As the mother of an only child, I knew I needed to pay attention. After all, my husband and I recognized this would be our one chance to experience everything. I watched friends pull a cushioned chair onto the dance floor. Surrounded by cheering friends and family members, Tech went first and made it look easy. He laughed and smiled as the strongest men in the room bounced him around in a circle.

“Hold on, Mom!” Tech warned as we traded places.

Holy shizzlesticks.

I now understand why some friends had warned me before the fact:

I don’t know who was holding the legs of my chair but who put all the tall guys on one side and all the short guys on the other? I was positively crooked. At one point, I bounced so high off my seat, I thought I was going to have an emergency landing.

Listen, I have no fear of being lifted by people who are scampered. I just wasn’t prepared for the “let’s-try-to-eject-the-momma-from-the-chair” thing that was happening beneath me.

This video is every Jewish mother’s nightmare:

Someone snapped this picture and posted it on Facebook.

Waiting for the ride to be over.

Someone asked me: “What were you thinking about while you were up there?”

You wanna know know what I was thinking?

That I needed to keep my legs together like two tightly twisted vines.

Because there would be no “junk” showing at my son’s bar mitzvah.

Would I do it again?

In a heartbeat.

That night, I couldn’t stop smiling.

I am pretty sure I was radiating something close to pure joy.

All day, my son amazed me with his comport, his flexibility, and composure; I could have danced all night.

And once I got off that chair, I did.

What is the happiest dance you ever remember doing?

To My Son, One Month After

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Dress rehearsal. No cameras allowed on the real day.

By the time you read this, it will have already slipped into past tense.

I will have already sat in synagogue and listened to him chant from the Torah.

It’s a little surreal, eighteen months of talking about it and suddenly, it will be over.

At the time, I wasn’t sure what to say.

Because I didn’t know how I would feel.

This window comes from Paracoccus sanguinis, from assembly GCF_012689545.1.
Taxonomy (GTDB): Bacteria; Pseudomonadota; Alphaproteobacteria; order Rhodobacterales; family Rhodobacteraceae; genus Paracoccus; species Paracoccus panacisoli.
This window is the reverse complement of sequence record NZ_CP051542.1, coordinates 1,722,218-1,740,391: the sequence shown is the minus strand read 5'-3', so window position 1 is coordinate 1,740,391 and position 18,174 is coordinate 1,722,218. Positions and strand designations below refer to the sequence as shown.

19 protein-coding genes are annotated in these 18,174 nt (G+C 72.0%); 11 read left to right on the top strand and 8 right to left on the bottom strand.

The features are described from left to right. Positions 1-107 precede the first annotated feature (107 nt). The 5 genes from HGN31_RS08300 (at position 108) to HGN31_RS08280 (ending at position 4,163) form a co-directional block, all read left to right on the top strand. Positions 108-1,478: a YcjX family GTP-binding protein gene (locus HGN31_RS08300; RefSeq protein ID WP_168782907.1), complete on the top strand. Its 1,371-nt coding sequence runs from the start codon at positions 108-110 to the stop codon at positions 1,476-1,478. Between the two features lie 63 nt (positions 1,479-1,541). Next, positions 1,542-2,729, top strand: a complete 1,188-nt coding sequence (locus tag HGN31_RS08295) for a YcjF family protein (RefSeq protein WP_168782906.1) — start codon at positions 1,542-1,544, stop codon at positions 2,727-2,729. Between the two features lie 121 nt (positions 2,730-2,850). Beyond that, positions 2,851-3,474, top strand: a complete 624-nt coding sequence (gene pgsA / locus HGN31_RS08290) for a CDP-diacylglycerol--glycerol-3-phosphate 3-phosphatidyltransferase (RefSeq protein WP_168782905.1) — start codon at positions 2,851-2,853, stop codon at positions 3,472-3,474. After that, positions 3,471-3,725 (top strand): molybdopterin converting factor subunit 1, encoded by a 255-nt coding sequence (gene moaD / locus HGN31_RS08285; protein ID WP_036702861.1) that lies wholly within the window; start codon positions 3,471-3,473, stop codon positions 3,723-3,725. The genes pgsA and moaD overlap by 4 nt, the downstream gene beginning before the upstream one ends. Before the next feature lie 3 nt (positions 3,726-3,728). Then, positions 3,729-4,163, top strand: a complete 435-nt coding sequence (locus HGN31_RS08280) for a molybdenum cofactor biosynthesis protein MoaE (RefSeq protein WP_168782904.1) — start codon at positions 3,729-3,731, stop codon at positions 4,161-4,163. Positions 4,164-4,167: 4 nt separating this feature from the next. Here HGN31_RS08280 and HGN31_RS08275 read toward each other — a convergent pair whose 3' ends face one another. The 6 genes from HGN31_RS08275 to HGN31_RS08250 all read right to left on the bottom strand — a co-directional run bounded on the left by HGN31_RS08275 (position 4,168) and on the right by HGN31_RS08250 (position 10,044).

Everyone always talks about the party, the theme, the food, the DJ.

But for me, the most amazing stuff happened in the synagogue, hours before.

At one point, our family stood on the bimah together, facing the Torah scrolls, the congregation at our backs. We had just finished singing and the rabbi whispered, “Now turn and face front.”

This was taken right after the “glow moment.”

As we all turned, the room came into focus. We woke that morning to a stunning blue-skies day, as we stood in shul, the sun streamed through the stained glass windows.

From my vantage point, everyone’s head seemed to be glowing, especially the men’s heads underneath the neon green yarmulkes Tech had selected for the day. I saw every row filled with people — our people — family and friends and members of the community.

It felt like G-d was touching our little corner of the earth.

I thought back to eighteen months earlier, when we learned that Tech’s bar mitzvah was going on to be on June 23, 2012, how my husband took two giant steps backward.

“No way,” Hubby put his hand on his forehead. “I made my bar mitzvah on June 23rd. In 1979.”

My son was going to become a bar mitzvah and stand on the same bimah where my husband made his bar mitzvah thirty-three years earlier.

It was definitely beshert, meant to be.

And it felt a little bit magical.

Tech’s Hebrew name is Abbe Reuven, after two of his great-grandfathers. And, on his bar mitzvah day he received his tallit (traditional prayer shawl) from one grandfather and his other grandfather (my father) presented him with a tallit bag which had belonged to his father: these are ancient rituals, traditions passed down from one generation to to the next.

Our son is the walking embodiment of our faith. He has always been proud to be Jewish. He has never complained about going to Hebrew School, the way most some kids do. Each summer he heads to Jewish camp, and he says his favorite place there is at the waterfront, by the fire circle, during Friday night services.

Tech takes Jewish Law seriously, and — as he said during his d’Var (personal reflection) during his bar mitzvah — he truly wishes everyone followed the 10 Commandments. He feels these rules were designed to keep people out of trouble with themselves, family, friends, and neighbors, and he believes if we look at the lessons of the Torah, we can figure out how to stay out of trouble and live in peace with one another.

As he stood before a congregation of over 200 people, I was amazed by his composure.

I have always said Tech has an “old soul.” It is like some 93-year old Jewish guy died and on his way out, his soul went straight into our newborn. Tech has always understood the important things in life. He is comfortable in his own skin and with who he is, regardless of whatever others think.

[I expect to get to that place. You know, like any day now.]

I don’t pretend to know where Tech is going.

He is still becoming.

All I know is that if you can get up and sing (and speak) in front of hundreds of people at the age of 13, you can do anything.

Tweet this twit @rasjacobson

How My Son Discovered The Opposite Sex

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Around six weeks before school ended, Tech got glasses.